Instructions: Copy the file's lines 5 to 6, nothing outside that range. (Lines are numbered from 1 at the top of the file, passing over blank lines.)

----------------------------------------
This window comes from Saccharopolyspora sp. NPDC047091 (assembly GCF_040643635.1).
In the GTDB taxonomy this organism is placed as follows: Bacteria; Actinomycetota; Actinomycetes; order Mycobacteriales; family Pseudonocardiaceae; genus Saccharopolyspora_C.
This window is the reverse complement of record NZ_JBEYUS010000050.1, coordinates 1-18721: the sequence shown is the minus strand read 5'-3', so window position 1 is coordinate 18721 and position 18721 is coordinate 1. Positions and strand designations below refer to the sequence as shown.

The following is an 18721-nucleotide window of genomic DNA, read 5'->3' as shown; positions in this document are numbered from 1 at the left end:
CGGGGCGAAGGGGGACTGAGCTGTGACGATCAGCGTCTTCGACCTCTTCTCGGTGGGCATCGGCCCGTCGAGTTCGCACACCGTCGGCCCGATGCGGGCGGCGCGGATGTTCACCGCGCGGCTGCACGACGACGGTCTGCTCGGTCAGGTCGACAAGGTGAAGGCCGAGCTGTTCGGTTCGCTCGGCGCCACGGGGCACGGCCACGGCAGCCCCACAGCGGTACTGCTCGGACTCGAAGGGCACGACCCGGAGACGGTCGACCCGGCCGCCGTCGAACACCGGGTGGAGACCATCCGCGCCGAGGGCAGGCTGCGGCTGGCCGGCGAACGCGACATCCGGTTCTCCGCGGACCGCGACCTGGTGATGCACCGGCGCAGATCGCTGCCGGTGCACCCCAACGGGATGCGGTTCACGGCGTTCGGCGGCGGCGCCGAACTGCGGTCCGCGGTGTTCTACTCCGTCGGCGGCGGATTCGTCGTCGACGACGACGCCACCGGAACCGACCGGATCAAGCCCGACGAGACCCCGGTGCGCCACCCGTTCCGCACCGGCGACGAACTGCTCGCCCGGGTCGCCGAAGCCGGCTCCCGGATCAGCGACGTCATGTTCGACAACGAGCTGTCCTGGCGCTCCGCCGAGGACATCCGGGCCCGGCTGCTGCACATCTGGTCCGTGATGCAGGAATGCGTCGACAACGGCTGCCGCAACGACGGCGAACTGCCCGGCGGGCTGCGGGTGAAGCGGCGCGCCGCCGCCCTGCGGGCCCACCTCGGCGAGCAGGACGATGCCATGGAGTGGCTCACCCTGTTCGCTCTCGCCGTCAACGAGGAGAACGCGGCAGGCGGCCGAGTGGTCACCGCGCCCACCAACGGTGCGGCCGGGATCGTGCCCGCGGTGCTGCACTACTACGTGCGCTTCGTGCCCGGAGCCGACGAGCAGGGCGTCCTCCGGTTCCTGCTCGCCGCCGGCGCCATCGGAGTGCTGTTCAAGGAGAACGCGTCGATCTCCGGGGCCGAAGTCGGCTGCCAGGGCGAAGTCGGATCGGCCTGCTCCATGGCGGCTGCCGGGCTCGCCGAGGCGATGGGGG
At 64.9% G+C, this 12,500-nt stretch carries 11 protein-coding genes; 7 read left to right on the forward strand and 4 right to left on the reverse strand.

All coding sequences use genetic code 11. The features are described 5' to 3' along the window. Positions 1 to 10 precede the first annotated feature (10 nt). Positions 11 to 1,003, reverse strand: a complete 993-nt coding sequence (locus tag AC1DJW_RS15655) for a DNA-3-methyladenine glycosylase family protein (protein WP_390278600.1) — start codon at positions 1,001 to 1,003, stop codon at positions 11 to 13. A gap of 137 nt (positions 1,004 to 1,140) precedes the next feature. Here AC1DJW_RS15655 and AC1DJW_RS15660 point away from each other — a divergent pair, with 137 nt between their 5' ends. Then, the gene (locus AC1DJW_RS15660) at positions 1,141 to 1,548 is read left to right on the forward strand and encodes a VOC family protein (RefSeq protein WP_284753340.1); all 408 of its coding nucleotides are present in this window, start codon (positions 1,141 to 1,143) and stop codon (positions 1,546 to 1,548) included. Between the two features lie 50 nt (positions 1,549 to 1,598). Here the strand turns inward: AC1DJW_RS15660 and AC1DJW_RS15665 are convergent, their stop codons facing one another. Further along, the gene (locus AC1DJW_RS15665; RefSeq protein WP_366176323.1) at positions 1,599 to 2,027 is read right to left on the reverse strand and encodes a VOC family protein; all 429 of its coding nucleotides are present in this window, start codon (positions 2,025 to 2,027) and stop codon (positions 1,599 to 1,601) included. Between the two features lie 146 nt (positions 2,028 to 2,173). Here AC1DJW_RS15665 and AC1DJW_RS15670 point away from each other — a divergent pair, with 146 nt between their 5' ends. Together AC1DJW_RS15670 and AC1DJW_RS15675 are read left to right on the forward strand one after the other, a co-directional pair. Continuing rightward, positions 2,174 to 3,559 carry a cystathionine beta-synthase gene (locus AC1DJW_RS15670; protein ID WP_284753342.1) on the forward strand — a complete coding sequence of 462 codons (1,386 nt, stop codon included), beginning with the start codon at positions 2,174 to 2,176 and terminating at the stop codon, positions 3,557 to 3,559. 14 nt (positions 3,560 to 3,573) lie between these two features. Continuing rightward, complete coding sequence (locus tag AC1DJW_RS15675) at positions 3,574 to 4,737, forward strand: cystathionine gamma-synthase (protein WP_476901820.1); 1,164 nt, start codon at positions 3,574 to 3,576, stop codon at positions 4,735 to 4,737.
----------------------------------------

CGGGGCGAAGGGGGACTGAGCTGTGACGATCAGCGTCTTCGACCTCTTCTCGGTGGGCATCGGCCCGTCGAGTTCGCACACCGTCGGCCCGATGCGGGCGGCGCGGATGTTCACCGCGCGGCTGCACGACGACGGTCTGCTCGGTCAGGTCGACAAGGTGAAGGCCGAGCTGTTCGGTTCGCTCGGCGCCACGGGGCACGGCCACGGCAGCCCCACAGCGGTACTGCTCGGACTCGAAGGGCACGACCCGGAGACGGTCGACCCGGCCGCCGTCGAACACCGGGTGGAGACCATCCGCGCCGAGGGCAGGCTGCGGCTGGCCGGCGAACGCGACATCCGGTTCTCCGCGGACCGCGACCTGGTGATGCACCGGCGCAGATCGCTGCCGGTGCACCCCAACGGGATGCGGTTCACGGCGTTCGGCGGCGGCGCCGAACTGCGGTCCGCGGTGTTCTACTCCGTCGGCGGCGGATTCGTCGTCGACGACGACGCCACCGGAACCGACCGGATCAAGCCCGACGAGACCCCGGTGCGCCACCCGTTCCGCACCGGCGACGAACTGCTCGCCCGGGTCGCCGAAGCCGGCTCCCGGATCAGCGACGTCATGTTCGACAACGAGCTGTCCTGGCGCTCCGCCGAGGACATCCGGGCCCGGCTGCTGCACATCTGGTCCGTGATGCAGGAATGCGTCGACAACGGCTGCCGCAACGACGGCGAACTGCCCGGCGGGCTGCGGGTGAAGCGGCGCGCCGCCGCCCTGCGGGCCCACCTCGGCGAGCAGGACGATGCCATGGAGTGGCTCACCCTGTTCGCTCTCGCCGTCAACGAGGAGAACGCGGCAGGCGGCCGAGTGGTCACCGCGCCCACCAACGGTGCGGCCGGGATCGTGCCCGCGGTGCTGCACTACTACGTGCGCTTCGTGCCCGGAGCCGACGAGCAGGGCGTCCTCCGGTTCCTGCTCGCCGCCGGCGCCATCGGAGTGCTGTTCAAGGAGAACGCGTCGATCTCCGGGGCCGAAGTCGGCTGCCAGGGCGAAGTCGGATCGGCCTGCTCCATGGCGGCTGCCGGGCTCGCCGAGGCGATGGGGG
At 64.9% G+C, this 12,500-nt stretch carries 11 protein-coding genes; 7 read left to right on the forward strand and 4 right to left on the reverse strand.